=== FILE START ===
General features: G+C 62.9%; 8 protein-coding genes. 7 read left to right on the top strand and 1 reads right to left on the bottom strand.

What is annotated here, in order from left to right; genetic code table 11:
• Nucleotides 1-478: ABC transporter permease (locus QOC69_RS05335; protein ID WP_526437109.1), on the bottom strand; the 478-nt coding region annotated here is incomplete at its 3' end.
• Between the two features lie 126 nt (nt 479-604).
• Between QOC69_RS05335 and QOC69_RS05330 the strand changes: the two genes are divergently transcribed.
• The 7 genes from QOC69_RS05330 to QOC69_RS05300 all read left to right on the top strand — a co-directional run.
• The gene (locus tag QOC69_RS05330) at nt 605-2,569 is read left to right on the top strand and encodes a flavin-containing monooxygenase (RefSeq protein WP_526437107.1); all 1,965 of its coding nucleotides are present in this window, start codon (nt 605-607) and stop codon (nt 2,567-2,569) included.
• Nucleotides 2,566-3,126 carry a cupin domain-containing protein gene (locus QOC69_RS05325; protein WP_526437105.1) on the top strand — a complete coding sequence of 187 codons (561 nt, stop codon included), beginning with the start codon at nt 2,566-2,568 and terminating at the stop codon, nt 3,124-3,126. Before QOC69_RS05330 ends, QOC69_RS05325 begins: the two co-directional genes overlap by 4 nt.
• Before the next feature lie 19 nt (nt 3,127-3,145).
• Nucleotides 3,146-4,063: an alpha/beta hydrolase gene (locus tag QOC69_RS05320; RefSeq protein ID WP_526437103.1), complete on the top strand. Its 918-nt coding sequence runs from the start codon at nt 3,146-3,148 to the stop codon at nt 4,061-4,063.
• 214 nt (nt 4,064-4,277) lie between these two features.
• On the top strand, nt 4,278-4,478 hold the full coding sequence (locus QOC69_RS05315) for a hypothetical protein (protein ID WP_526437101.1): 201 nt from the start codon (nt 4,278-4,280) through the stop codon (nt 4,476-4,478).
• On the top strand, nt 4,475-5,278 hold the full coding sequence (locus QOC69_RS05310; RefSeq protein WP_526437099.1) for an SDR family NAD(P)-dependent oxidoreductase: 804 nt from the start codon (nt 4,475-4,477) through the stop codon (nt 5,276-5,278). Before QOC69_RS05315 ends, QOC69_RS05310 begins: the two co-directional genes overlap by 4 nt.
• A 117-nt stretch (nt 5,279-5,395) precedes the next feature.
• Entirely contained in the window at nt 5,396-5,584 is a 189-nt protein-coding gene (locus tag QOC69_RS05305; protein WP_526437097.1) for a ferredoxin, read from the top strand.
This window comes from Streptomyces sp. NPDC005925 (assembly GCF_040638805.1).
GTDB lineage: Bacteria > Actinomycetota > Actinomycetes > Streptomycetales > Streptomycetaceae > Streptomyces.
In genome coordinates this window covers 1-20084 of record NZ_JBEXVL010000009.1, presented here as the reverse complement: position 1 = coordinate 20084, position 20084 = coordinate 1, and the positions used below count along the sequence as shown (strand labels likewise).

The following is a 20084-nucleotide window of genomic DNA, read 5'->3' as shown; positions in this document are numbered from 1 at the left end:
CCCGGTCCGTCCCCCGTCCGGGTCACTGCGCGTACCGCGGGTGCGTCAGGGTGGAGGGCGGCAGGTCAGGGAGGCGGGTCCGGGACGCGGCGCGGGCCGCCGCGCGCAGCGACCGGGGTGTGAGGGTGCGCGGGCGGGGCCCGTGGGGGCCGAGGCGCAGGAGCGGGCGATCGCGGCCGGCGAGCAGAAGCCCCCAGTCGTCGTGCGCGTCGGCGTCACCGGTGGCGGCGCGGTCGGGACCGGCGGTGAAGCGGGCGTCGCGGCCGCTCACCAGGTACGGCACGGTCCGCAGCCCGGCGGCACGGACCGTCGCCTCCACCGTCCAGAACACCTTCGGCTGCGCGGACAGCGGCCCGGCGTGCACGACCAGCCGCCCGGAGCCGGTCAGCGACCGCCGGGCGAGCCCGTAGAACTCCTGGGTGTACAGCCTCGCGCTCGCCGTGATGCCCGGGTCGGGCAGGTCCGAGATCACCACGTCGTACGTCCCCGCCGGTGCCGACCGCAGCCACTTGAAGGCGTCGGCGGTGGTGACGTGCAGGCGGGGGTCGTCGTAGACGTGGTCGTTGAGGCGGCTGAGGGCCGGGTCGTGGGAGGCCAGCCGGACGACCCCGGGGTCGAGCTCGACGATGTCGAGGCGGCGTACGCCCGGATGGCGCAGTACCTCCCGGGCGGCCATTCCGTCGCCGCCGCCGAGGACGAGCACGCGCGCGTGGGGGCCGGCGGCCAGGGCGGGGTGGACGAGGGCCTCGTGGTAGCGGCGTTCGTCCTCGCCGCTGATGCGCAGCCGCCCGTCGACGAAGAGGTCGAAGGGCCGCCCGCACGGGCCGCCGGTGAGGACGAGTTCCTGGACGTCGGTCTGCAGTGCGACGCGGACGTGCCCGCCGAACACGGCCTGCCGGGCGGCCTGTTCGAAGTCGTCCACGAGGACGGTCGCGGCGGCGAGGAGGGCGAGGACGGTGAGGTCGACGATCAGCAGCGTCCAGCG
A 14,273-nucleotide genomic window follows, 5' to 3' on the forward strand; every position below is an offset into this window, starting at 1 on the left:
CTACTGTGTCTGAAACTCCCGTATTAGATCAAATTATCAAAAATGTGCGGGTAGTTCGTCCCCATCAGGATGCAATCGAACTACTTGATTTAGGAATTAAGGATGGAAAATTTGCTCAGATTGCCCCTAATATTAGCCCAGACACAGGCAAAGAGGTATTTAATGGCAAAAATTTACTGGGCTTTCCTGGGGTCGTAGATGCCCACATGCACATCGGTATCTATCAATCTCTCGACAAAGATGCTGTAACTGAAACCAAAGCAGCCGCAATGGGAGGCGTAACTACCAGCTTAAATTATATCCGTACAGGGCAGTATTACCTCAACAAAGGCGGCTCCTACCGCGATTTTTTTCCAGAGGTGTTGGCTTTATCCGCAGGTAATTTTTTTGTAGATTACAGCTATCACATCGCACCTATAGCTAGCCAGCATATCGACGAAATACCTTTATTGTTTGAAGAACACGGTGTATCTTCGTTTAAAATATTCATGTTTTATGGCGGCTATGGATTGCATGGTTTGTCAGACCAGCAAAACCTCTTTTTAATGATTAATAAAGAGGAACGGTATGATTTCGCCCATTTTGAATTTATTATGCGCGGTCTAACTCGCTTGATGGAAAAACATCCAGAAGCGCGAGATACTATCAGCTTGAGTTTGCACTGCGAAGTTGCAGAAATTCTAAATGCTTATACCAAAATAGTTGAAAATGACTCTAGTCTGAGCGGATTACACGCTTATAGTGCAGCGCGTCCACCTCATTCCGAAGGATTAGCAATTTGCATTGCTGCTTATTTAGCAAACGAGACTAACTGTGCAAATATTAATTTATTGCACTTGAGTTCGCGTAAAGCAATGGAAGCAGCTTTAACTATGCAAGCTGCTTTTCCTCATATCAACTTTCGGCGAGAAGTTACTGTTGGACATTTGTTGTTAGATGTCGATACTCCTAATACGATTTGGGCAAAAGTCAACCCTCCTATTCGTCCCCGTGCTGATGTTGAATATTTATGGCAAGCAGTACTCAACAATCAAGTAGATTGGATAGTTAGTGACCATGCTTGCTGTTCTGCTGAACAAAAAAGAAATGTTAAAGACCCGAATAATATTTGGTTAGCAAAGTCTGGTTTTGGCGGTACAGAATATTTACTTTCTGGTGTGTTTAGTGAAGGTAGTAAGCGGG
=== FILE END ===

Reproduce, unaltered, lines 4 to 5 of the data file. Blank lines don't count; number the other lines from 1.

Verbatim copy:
• Between the two features lie 126 nt (nt 479-604).
• Between QOC69_RS05335 and QOC69_RS05330 the strand changes: the two genes are divergently transcribed.